Jamiat Asks Govt To Clarify Report That JeM Chief Had Met Deoband Ulemas
4 January 2009
The Times of India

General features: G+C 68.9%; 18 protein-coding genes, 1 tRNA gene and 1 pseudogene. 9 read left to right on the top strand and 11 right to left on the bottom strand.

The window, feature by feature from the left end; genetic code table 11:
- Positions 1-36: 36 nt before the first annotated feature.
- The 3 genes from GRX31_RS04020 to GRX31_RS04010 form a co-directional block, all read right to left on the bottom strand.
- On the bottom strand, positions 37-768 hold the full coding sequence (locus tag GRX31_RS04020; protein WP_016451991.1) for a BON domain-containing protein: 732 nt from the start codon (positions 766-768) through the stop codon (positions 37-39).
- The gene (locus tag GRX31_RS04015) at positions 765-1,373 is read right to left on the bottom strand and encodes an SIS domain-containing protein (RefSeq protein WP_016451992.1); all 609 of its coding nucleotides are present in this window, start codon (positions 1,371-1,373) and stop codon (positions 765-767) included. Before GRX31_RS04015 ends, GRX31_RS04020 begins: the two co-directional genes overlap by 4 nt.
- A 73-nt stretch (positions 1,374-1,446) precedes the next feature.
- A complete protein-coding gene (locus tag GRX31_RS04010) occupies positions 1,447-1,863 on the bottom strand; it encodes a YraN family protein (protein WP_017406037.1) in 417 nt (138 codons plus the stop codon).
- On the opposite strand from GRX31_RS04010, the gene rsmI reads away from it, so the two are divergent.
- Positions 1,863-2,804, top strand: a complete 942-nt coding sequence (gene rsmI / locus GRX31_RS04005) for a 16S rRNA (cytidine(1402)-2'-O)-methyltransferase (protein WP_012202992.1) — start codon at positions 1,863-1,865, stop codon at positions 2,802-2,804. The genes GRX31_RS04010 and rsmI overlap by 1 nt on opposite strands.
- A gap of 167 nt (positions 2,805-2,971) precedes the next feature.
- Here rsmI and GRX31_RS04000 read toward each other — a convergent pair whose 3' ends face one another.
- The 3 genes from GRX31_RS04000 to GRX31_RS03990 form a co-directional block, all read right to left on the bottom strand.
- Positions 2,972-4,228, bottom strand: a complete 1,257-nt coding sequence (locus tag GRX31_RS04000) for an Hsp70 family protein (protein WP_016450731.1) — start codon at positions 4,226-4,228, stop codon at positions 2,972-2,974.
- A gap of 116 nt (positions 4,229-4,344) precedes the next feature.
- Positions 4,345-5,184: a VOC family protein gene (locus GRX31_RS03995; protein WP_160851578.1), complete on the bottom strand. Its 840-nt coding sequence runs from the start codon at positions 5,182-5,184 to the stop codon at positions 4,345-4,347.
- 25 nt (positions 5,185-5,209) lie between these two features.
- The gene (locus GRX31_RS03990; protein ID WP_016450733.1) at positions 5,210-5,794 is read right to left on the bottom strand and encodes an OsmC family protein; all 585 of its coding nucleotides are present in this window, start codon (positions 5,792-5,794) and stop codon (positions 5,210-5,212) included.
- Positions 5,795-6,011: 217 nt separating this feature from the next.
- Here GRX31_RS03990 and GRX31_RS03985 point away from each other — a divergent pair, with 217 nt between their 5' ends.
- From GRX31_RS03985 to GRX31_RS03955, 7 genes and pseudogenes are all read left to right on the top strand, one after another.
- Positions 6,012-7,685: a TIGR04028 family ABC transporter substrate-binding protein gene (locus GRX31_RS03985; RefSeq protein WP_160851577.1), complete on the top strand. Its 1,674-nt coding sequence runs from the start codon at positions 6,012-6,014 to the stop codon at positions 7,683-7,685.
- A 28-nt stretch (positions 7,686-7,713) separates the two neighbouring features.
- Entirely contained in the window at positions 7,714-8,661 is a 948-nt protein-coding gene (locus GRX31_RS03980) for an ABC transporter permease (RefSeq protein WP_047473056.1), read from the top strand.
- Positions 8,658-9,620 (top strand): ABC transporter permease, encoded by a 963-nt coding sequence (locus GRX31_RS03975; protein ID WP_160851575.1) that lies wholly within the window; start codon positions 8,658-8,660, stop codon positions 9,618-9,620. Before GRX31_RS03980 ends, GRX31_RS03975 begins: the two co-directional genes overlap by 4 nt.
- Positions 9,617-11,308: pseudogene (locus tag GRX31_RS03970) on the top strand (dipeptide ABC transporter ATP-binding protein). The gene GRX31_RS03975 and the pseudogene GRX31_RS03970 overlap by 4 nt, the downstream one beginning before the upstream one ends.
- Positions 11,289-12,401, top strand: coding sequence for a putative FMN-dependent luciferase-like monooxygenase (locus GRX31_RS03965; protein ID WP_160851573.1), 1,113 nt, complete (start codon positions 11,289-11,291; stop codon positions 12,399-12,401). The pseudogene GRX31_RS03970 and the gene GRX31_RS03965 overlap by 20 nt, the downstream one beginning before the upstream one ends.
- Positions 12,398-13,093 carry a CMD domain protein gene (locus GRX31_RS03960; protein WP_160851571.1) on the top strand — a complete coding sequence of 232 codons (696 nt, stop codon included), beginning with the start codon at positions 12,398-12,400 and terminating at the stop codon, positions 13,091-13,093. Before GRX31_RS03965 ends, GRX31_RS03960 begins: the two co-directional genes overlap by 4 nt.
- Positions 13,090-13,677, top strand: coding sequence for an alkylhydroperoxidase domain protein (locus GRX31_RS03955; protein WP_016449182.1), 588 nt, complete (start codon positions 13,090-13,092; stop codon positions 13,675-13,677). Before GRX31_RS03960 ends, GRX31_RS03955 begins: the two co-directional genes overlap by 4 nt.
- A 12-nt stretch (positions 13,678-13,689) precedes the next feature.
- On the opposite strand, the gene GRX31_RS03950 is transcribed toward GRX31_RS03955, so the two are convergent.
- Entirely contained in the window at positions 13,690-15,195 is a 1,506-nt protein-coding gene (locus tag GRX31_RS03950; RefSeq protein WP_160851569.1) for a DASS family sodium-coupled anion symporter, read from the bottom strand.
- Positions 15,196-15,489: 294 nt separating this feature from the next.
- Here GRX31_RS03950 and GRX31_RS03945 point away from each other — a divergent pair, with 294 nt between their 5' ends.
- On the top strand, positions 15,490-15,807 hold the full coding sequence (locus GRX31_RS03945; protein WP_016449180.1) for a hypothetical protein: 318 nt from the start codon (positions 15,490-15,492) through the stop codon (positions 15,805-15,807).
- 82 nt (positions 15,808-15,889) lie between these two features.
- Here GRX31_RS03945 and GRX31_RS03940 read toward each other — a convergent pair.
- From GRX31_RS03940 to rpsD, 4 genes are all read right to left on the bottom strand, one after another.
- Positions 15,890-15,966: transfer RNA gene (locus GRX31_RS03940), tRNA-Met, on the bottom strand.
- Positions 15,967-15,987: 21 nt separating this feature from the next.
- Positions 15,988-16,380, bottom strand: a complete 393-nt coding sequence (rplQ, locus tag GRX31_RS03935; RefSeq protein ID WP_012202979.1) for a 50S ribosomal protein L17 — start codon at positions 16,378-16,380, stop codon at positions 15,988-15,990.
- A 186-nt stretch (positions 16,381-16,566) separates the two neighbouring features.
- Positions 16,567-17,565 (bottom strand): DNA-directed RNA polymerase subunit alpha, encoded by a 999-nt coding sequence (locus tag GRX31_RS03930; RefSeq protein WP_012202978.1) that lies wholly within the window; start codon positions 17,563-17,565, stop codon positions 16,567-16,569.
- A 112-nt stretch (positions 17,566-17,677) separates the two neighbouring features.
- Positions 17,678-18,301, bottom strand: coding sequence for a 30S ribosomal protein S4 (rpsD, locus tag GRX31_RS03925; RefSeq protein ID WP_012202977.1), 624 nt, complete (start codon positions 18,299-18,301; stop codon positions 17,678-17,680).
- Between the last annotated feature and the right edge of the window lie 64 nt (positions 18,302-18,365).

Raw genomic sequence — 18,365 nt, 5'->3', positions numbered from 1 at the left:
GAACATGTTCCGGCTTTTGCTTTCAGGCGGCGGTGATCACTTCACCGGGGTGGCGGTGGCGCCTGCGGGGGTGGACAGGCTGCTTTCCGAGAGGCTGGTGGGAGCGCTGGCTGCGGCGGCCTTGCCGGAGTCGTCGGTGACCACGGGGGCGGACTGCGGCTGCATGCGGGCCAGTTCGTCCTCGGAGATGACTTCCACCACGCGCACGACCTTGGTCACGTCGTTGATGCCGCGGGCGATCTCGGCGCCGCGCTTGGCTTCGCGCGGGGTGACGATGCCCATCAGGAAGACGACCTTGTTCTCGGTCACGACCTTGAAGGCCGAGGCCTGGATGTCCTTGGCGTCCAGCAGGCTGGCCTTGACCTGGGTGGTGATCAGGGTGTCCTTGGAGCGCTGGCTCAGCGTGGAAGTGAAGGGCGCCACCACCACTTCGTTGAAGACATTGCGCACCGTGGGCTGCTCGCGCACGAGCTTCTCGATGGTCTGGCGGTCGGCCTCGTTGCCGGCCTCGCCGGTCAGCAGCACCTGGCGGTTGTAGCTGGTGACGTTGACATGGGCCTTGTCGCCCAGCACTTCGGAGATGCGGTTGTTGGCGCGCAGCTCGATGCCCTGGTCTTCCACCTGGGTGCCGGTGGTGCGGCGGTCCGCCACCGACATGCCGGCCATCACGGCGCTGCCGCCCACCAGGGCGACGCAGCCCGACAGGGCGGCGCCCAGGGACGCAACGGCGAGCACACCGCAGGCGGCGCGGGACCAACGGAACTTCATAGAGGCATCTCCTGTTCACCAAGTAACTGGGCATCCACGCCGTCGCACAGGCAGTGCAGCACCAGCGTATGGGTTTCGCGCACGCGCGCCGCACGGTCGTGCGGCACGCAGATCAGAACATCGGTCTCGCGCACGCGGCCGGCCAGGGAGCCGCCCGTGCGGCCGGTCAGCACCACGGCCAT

: Jamiat-Ulama-i-Hind, a prominent grouping of Muslim clerics, has protested the second Administrative Reforms Commission report saying that Jaish-e-Mohammed chief Maulana Masood Azhar had 'interacted' with 'leading Deoband figures' in the mid-1990s. Jamiat chief Maulana Arshad Madani told TOI on Sunday that he would write to PM Manmohan Singh and UPA chairperson Sonia Gandhi, demanding that the government clarify on what basis the ARC had arrived at such a conclusion. 'If Masood Azhar, who had entered India illegally, had actually met somebody in Deoband, then what were the government agencies doing,' asked Madani, who is looking after Darul Uloom's education affairs. He also condemned the ARC, headed by Congress leader M Veerappa Moily. Madani also wanted to know what action the government had taken if the allegation was true. Incidentally, the ARC report came much before Pakistan said in the UN Security Council (UNSC) in December 2008 that terrorists in NWFP and FATA areas were greatly influenced by Darool Uloom in Deoband and urged the seminary to issue a specific fatwa asking the terrorists to stop killings. Masood Azhar is one of the three terrorists whom India had freed to secure the release of passengers of the hijacked Indian Airlines IC-814 aircraft in December 1999. He is one of the prime accused in the 2001 Parliament attack case. Referring to Azhar's stay in India, the ARC, in its report on 'Combating Terrorism' (June 7, 2008), said Mohammed Masood Azhar Alvi had arrived in India in January 1994 'with the task of working out the reconciliation of the cadre of Harkat-ul-Mujahideen and Harkat-ul-Jehad Islami whose parent organisations had merged to form the Harkat-ul-Ansar'. The report, which was made public in September, added, 'His (Azhar) organisation's main objective was to liberate Kashmir from Indian rule and to establish Islamic rule in Kashmir. He also interacted extensively with the leading figures of the Deoband Ulema.' Though the panel remained silent about 'the leading figures' whom the JeM chief met, it referred to such interactions while explaining terrorism 'based on religious fundamentalism'. Six month later, in December 2008, Pakistan raised a similar pitch in the UNSC drawing a distinct link between the neo-Taliban and Deoband. In his speech at the UN, Pakistan's ambassador Abdullah Haroon said, 'Some of you here may not be aware where this matter has taken root in a very deep way... led entirely by the mullahs in India in Deoband. I am not pointing a finger, I am coming up with a very good suggestion. It is for the clerics in Deoband, who wield great influence in the North West Frontier territories of Pakistan and in FATA, to come to Pakistan, get together and embed, offer a fatwa in Pakistan against suicide bombing and killings of Muslims in Pakistan and also in India.' He added, 'I think it would have a very important effect in the North West Frontier Province and in fact (on) the most powerful politician in that province, Maulana Fazlur Rehman, who also pays obeisance to Deoband.' Haroon was speaking at the debate on 'Threats to International Peace and Security' on December 9, 2008. Jamiat-Ulama-i-Hind had, however, reacted strongly against Pakistan's statement. It had even lodged a complaint with the external affairs ministry and sent letters to the Pakistani high commissioner here as well as to the UN secretary general. The Pakistani envoy's remarks had also elicited sharp reactions from Darul Uloom - a respected institution of Islamic learning in India - which said it had no sway in Taliban-controlled areas and that 'controlling jihadis in their (Pakistan) territory is their business not ours'. Referring to Pakistan's statement, Madani said it was indeed a shameful attempt by Islamabad to deflect attention from the real culprits (of the Mumbai terror attacks), but he wondered on what basis ARC, which submitted its report to Prime Minister Manmohan Singh, had made such a report linking Azhar with Deoband Ulema. 'The government should clarify the basis of the report and the action taken by it if the allegation is true,' said the chief of the Jamait-Ulama-i-Hind - the organization founded in 1866 and which opposed the two-nation theory that became the basis for the creation of Pakistan.